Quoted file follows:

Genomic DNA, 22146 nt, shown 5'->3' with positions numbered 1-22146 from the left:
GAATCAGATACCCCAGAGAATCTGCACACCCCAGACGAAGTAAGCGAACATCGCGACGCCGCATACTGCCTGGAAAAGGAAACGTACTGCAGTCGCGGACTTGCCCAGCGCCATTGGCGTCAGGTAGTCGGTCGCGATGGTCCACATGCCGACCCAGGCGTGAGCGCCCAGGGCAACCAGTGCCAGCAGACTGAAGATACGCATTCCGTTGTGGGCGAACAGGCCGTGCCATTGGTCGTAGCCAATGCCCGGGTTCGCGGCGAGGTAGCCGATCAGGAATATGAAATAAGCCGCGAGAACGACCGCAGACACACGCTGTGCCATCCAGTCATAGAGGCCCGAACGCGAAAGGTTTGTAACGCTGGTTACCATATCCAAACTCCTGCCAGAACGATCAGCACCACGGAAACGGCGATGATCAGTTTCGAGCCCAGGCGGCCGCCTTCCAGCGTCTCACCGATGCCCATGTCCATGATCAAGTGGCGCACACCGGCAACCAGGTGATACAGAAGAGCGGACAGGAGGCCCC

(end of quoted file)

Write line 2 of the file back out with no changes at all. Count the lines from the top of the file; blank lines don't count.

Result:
GAATCAGATACCCCAGAGAATCTGCACACCCCAGACGAAGTAAGCGAACATCGCGACGCCGCATACTGCCTGGAAAAGGAAACGTACTGCAGTCGCGGACTTGCCCAGCGCCATTGGCGTCAGGTAGTCGGTCGCGATGGTCCACATGCCGACCCAGGCGTGAGCGCCCAGGGCAACCAGTGCCAGCAGACTGAAGATACGCATTCCGTTGTGGGCGAACAGGCCGTGCCATTGGTCGTAGCCAATGCCCGGGTTCGCGGCGAGGTAGCCGATCAGGAATATGAAATAAGCCGCGAGAACGACCGCAGACACACGCTGTGCCATCCAGTCATAGAGGCCCGAACGCGAAAGGTTTGTAACGCTGGTTACCATATCCAAACTCCTGCCAGAACGATCAGCACCACGGAAACGGCGATGATCAGTTTCGAGCCCAGGCGGCCGCCTTCCAGCGTCTCACCGATGCCCATGTCCATGATCAAGTGGCGCACACCGGCAACCAGGTGATACAGAAGAGCGGACAGGAGGCCCC